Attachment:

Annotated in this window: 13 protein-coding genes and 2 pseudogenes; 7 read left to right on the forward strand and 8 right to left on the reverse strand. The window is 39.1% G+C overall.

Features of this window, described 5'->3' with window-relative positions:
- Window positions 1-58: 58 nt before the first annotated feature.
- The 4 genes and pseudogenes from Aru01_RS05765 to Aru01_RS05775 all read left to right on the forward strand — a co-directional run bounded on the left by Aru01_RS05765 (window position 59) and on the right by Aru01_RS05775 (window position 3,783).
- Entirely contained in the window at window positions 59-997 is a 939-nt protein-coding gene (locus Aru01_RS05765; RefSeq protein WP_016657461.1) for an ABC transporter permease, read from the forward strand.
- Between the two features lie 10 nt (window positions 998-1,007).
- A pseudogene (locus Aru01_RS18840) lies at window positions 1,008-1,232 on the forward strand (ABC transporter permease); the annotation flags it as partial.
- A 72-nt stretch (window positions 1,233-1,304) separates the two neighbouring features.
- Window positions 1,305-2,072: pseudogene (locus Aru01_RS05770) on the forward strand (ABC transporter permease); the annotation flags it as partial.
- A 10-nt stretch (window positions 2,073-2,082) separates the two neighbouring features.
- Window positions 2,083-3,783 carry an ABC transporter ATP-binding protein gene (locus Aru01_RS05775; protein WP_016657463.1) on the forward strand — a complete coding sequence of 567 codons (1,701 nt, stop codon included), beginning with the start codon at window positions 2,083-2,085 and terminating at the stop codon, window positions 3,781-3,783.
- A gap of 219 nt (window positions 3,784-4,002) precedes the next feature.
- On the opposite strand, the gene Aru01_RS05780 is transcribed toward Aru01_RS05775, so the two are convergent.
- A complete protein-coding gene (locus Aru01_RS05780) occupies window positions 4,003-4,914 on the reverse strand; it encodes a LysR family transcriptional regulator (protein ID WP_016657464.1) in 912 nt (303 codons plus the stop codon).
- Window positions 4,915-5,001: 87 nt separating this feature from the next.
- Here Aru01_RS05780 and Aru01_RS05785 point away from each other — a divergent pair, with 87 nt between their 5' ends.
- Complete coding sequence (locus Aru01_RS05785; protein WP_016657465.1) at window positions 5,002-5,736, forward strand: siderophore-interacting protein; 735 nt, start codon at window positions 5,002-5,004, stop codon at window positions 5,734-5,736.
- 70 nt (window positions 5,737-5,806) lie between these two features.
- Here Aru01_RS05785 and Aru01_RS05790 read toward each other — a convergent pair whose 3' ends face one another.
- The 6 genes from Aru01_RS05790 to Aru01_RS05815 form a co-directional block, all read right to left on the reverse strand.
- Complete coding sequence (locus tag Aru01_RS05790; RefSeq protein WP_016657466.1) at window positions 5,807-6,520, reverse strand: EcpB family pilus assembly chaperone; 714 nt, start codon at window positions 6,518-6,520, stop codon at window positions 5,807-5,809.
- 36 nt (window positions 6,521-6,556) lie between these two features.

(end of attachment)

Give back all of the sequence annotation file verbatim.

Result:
Annotated in this window: 13 protein-coding genes and 2 pseudogenes; 7 read left to right on the forward strand and 8 right to left on the reverse strand. The window is 39.1% G+C overall.

Features of this window, described 5'->3' with window-relative positions:
- Window positions 1-58: 58 nt before the first annotated feature.
- The 4 genes and pseudogenes from Aru01_RS05765 to Aru01_RS05775 all read left to right on the forward strand — a co-directional run bounded on the left by Aru01_RS05765 (window position 59) and on the right by Aru01_RS05775 (window position 3,783).
- Entirely contained in the window at window positions 59-997 is a 939-nt protein-coding gene (locus Aru01_RS05765; RefSeq protein WP_016657461.1) for an ABC transporter permease, read from the forward strand.
- Between the two features lie 10 nt (window positions 998-1,007).
- A pseudogene (locus Aru01_RS18840) lies at window positions 1,008-1,232 on the forward strand (ABC transporter permease); the annotation flags it as partial.
- A 72-nt stretch (window positions 1,233-1,304) separates the two neighbouring features.
- Window positions 1,305-2,072: pseudogene (locus Aru01_RS05770) on the forward strand (ABC transporter permease); the annotation flags it as partial.
- A 10-nt stretch (window positions 2,073-2,082) separates the two neighbouring features.
- Window positions 2,083-3,783 carry an ABC transporter ATP-binding protein gene (locus Aru01_RS05775; protein WP_016657463.1) on the forward strand — a complete coding sequence of 567 codons (1,701 nt, stop codon included), beginning with the start codon at window positions 2,083-2,085 and terminating at the stop codon, window positions 3,781-3,783.
- A gap of 219 nt (window positions 3,784-4,002) precedes the next feature.
- On the opposite strand, the gene Aru01_RS05780 is transcribed toward Aru01_RS05775, so the two are convergent.
- A complete protein-coding gene (locus Aru01_RS05780) occupies window positions 4,003-4,914 on the reverse strand; it encodes a LysR family transcriptional regulator (protein ID WP_016657464.1) in 912 nt (303 codons plus the stop codon).
- Window positions 4,915-5,001: 87 nt separating this feature from the next.
- Here Aru01_RS05780 and Aru01_RS05785 point away from each other — a divergent pair, with 87 nt between their 5' ends.
- Complete coding sequence (locus Aru01_RS05785; protein WP_016657465.1) at window positions 5,002-5,736, forward strand: siderophore-interacting protein; 735 nt, start codon at window positions 5,002-5,004, stop codon at window positions 5,734-5,736.
- 70 nt (window positions 5,737-5,806) lie between these two features.
- Here Aru01_RS05785 and Aru01_RS05790 read toward each other — a convergent pair whose 3' ends face one another.
- The 6 genes from Aru01_RS05790 to Aru01_RS05815 form a co-directional block, all read right to left on the reverse strand.
- Complete coding sequence (locus tag Aru01_RS05790; RefSeq protein WP_016657466.1) at window positions 5,807-6,520, reverse strand: EcpB family pilus assembly chaperone; 714 nt, start codon at window positions 6,518-6,520, stop codon at window positions 5,807-5,809.
- 36 nt (window positions 6,521-6,556) lie between these two features.